New regulations needed
State revenue officials want advice on administration of new oil, gas tax laws
For Petroleum News
The Alaska Department of Revenue is soliciting comments on possible changes to state tax regulations. Advice is being asked on two sets of potential new regulations, one on a change in the state oil and gas property tax statute made in 2014 in Senate Bill 138 and a second on the changes in state oil and gas exploration and development incentive tax credits made in the 2016 session, in House Bill 247.
Written comments are being accepted by the department through Aug. 16, and a public workshop - not a formal hearing - is planned on Aug.12 from 1:30 p.m. to 3:30 p.m. at the state’s Atwood Building in downtown Anchorage.
Ken Alper, director of the Tax Division in the Revenue department, said there are no drafts of either sets of regulations yet and that the notices were published to advise the public and to solicit suggestions. This will be the first major rulemaking undertaken by the department in some years, he said.
“The purpose of this notice is to ask the public and other interested parties for ideas and suggestions for possible changes and additions to these regulations before the DOR (Department of Revenue) drafts specific revisions to the regulations for comment and review,” the notice issued by the department said.
Alper said advance notice of rulemaking is required under an Administrative Order put in place by former Gov. Sean Parnell.
Municipal ‘tax cap’The change in the property tax is in a municipal “tax cap” in the statute that limits the amount a municipality can levy against oil and gas company property for operations.
The previous limit, which applied mainly to the North Slope Borough, had been in place for decades and had become obsolete. The change made in 2014 retains the limit but allows for more flexibility.
Another change in the property tax is a revision of the current requirement that “replacement cost” for purposes of property assessment be done annually. The law change in 2014 requires the department to recalculate the replacement cost no more often than once in five years.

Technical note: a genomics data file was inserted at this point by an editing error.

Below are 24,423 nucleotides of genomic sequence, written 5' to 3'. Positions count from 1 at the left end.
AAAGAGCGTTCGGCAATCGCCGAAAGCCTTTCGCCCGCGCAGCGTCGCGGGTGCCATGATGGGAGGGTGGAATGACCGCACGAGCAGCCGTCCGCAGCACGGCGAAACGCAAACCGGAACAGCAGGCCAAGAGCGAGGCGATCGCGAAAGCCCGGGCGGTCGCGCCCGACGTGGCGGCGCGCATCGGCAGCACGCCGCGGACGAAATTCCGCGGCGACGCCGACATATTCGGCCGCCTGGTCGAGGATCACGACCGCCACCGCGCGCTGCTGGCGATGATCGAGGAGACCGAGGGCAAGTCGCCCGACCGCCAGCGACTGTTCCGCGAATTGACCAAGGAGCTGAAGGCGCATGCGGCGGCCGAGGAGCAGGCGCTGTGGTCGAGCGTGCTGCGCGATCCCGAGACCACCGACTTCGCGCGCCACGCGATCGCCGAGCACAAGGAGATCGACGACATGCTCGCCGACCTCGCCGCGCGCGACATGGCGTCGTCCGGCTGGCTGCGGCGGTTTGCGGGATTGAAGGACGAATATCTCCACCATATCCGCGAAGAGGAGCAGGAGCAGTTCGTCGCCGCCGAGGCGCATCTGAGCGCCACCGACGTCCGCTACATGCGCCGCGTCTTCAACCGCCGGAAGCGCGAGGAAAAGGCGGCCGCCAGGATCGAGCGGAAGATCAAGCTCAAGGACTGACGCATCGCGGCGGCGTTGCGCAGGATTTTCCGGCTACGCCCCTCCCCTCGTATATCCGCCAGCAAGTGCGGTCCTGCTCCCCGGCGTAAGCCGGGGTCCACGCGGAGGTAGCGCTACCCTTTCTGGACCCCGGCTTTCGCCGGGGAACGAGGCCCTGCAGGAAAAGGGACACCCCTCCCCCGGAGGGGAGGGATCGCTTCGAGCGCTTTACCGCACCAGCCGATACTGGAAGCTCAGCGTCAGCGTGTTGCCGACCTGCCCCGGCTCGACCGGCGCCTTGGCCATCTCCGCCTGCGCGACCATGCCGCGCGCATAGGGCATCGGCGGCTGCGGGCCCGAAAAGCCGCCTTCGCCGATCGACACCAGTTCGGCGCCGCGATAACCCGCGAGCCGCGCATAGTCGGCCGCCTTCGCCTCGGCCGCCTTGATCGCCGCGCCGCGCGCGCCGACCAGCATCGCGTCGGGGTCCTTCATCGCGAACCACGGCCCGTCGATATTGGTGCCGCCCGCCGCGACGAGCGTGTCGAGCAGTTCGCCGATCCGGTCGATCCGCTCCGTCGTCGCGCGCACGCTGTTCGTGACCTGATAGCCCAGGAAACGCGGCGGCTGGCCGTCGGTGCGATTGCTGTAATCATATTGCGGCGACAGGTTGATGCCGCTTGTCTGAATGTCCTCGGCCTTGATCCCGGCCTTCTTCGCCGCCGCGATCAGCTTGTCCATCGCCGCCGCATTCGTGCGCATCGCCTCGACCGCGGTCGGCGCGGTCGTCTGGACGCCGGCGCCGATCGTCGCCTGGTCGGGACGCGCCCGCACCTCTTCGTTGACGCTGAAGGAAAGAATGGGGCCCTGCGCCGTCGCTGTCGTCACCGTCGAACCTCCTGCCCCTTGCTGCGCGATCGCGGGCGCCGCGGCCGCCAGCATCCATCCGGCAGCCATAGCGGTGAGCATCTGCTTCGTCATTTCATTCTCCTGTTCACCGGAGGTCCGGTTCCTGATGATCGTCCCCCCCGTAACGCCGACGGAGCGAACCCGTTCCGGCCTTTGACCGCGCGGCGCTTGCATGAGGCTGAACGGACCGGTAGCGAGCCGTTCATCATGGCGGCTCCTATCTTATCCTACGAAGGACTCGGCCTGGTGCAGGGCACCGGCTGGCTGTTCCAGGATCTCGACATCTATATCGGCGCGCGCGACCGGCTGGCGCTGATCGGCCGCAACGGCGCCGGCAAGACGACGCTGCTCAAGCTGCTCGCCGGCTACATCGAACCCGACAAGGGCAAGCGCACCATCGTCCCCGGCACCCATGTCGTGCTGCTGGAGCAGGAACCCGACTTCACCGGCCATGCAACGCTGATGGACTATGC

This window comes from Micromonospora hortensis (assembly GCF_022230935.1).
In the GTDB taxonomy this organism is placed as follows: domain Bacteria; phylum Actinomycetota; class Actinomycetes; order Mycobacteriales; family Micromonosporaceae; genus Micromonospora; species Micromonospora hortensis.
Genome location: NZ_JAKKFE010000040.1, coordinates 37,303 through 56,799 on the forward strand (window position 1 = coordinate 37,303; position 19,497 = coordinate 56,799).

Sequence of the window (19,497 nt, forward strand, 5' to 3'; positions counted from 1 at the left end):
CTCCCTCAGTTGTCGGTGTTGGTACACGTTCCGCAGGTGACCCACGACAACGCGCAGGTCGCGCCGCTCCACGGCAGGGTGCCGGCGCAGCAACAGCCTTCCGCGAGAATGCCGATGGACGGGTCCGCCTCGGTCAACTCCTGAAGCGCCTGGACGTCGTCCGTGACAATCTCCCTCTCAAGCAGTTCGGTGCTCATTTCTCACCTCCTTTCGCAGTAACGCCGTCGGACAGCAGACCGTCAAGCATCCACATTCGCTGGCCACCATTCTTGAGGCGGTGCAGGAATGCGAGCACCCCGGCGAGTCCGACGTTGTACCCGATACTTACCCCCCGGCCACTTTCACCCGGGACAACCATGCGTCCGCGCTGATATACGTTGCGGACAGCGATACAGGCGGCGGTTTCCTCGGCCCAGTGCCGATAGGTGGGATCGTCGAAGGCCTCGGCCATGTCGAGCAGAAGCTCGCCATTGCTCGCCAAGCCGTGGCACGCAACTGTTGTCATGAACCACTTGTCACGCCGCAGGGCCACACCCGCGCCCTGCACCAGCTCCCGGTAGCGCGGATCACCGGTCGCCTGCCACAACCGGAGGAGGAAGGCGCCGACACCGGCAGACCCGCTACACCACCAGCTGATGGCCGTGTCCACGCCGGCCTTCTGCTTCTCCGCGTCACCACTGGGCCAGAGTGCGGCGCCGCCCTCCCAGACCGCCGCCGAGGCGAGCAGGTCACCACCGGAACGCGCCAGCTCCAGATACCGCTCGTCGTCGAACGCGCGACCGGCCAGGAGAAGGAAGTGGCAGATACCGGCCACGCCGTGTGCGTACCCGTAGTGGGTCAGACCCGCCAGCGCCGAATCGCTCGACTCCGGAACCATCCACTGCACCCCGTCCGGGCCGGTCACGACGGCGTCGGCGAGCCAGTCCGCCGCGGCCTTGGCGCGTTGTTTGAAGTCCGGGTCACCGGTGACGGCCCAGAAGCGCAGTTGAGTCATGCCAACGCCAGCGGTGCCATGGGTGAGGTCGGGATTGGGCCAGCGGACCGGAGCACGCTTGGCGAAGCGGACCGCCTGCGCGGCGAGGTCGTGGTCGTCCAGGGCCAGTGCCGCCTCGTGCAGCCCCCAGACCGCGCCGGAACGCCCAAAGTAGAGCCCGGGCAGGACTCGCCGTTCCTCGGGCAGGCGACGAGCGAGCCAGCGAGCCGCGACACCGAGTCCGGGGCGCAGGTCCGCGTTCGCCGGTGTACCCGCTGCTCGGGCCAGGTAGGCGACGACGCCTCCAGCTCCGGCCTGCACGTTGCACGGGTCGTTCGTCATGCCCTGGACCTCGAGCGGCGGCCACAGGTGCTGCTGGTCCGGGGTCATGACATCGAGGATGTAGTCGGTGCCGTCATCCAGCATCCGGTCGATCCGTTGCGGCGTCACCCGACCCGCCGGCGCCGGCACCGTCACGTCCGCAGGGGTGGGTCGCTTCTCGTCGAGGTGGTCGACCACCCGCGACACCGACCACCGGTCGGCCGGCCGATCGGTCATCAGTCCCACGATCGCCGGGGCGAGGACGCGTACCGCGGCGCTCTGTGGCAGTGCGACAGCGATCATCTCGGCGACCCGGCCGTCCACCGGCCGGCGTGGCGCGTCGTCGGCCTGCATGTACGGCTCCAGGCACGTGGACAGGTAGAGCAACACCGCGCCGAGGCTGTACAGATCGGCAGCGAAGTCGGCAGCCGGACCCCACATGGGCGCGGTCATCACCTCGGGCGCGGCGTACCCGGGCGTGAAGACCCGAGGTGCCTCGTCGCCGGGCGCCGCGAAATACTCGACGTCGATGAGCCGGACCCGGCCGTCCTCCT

Also, the department will solicit comments on how proven oil and gas reserves are calculated as a factor in the determination of oil and gas property valuation. Proved reserves are important in calculating the economic life of a production facility, a factor in the tax valuation.
HB 247 changesOn HB 247, which made complex changes in the oil and gas tax incentive credit program this spring, the department is seeking suggestions on, “an array of changes to confidentiality, credits, gross value reductions, purchases from the oil and gas tax credit fund, and calculation of interest for delinquent taxes, among other things,” the department’s notice said.
Alper said one area that particularly needs clarification by regulations is a provision that ranks a company’s priority for tax credit cash refunds according to the percentage of Alaska resident workers hired.
“This is a new tool and we need to spell out how it will be done,” he said. Current law has the credits paid for on a “first-in, first-out” basis, meaning companies that have their applications in and approved by the department first get paid first.
This will still be the case but the local-hire factor will apply if there are companies with the same dates on their approvals, Alper said. This could happen because the tax credit applications are usually reviewed and approved in batches.
Revenue officials review the applications to ensure that applicants are entitled to reimbursement for expenses because only certain kinds of expenses are covered in the program.
Alper also said the department expects a substantial number of comments on the definitions of intangible drilling and development costs in the statutes.
“We expect to learn a lot on the 12th (in the public meeting) and we anticipate a substantial regulation-writing process to be underway this fall,” Alper said.
Regulations vs. statutesRegulations are prepared by state agencies to provide more detailed guidelines on the implementation of a bill passed into law by the Legislature.
Legislators write bills that are as specific as possible but typically require agencies to spell out more detail in how they are to be administered, which is done in regulations. Lawmakers are always concerned that state administration officials interpret statutes differently than what they intended, or even go beyond the apparent limits of the law to in effect make law by regulation. However, there is little legislators can do except to change the governing statute.
Proposed rules are made public in advance and undergo a formal public comment period, and are approved in final form by the lieutenant governor.